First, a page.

The Help (movie) does The Help (book) justice
August 22, 2011 1 Comment
When I finished reading The Help by Kathryn Stockett earlier this winter, I couldn’t help but put it down. At the time I wrote my review, I was happy to see a movie was coming out – I just hoped that it could live up to the book.
Starring the amazing Emma Stone as Eugenia ‘Skeeter’ Phelan, the story takes place in early 60s Jackson, Mississippi where racist tensions are at their thickest between whites and blacks. ‘Skeeter’ is a recent university graduate who really isn’t fit for the small town living int the south, and is looking to make it as a big city journalist, or writer. After some advice from a New York editor at Harper & Row, she finds an issue she’s passionate about, and that’s giving a voice to “the help” of Jackson.
One of the first maids to help by providing stories for her book was Aibileen, as played by Viola Davis. It’s Davis, along with Octavia Spencer as Minnie, that steal the show. Skeeter is the one that gives them the platform, but they’re the ones that bring the life and personality to the story. They’re also the ones that help gather the rest of the maids to help make the book a reality.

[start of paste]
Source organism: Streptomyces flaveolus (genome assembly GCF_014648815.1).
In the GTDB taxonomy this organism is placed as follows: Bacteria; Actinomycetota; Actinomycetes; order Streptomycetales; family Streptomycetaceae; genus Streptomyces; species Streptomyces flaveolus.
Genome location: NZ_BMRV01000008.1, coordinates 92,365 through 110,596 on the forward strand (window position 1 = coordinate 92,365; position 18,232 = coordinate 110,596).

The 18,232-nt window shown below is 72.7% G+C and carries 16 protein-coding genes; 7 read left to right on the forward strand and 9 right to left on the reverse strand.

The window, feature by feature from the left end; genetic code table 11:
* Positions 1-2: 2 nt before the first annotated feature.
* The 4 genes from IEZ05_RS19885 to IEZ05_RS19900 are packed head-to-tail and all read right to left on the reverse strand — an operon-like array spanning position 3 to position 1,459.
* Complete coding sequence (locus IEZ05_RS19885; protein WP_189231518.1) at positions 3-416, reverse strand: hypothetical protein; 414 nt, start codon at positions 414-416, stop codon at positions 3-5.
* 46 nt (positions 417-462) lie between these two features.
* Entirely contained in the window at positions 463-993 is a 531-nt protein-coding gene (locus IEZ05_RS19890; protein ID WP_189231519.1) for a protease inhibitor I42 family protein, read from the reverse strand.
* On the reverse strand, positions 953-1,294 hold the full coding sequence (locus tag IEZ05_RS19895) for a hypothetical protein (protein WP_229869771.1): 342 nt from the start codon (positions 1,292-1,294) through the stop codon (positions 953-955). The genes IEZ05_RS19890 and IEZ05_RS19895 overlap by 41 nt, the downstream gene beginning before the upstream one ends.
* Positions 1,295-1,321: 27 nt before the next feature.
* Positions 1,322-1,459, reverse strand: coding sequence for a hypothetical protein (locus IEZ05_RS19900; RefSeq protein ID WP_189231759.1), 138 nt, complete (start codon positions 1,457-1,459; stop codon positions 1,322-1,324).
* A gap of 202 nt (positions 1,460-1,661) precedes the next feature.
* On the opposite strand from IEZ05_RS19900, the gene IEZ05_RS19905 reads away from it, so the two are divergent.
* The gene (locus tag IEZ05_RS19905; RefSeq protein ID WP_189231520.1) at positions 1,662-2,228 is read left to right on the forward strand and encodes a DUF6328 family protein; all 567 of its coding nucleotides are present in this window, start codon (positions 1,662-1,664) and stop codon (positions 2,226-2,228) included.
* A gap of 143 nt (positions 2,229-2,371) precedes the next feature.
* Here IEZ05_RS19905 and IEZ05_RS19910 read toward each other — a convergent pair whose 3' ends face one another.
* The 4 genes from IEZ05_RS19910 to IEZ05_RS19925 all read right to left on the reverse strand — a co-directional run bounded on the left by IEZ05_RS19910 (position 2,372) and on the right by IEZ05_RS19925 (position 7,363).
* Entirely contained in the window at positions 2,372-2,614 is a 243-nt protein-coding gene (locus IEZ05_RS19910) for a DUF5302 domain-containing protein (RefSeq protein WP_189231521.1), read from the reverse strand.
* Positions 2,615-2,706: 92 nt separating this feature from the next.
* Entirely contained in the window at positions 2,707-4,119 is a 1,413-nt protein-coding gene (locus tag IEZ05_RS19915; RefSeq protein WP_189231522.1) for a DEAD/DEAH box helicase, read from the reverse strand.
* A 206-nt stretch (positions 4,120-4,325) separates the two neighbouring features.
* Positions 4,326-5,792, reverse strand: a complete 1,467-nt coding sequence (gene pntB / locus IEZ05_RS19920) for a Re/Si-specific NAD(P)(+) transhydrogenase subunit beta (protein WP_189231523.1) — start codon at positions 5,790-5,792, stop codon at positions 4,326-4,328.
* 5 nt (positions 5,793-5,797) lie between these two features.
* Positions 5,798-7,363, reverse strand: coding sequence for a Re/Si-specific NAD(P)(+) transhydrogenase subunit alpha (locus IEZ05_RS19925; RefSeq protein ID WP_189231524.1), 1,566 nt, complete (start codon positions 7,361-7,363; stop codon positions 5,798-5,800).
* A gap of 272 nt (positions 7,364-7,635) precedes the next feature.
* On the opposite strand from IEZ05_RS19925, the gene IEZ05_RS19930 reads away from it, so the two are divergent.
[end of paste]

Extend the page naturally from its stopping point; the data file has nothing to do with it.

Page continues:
Minnie is such a strong woman and Spencer plays her perfectly – I’d even say it was an Oscar-worthy performance. Every time she was on screen it was hard to pay attention to anyone but her. In an ideal world, I’d say Viola Davis also deserves a nod for her role – it would sure be more deserving than that nod for Doubt.
The evil Hilly Holbrook, as played by Bryce Dallas Howard, has already been added to a list or two of top movie villains, so it goes to show you how disliked she is. What’s unfortunate, and I’m sure I’m not exaggerating, is that there were many Hilly Holbrooks across the States and even Canada. The story played it off as if all the other housewives were just sheep to whatever Hilly had to say, but she was probably closer to the norm for how many thought at the time. That being said, she was a great villain and Howard played her just as I’d imagined when reading the book.
I was worried the movie wouldn’t do the book justice after watching a few of the overly lighthearted previews. In the end, I’d say the movie did a great job of mixing humor with the serious racial tensions of the time and I definitely wasn’t disappointed. If you’re looking for a story that explains the racial tensions of the time, but one that isn’t too heavy for kids to watch, then this is a great place to start the conversation. I highly recommend reading the book first, then checking this one out. I give The Help a 5/5.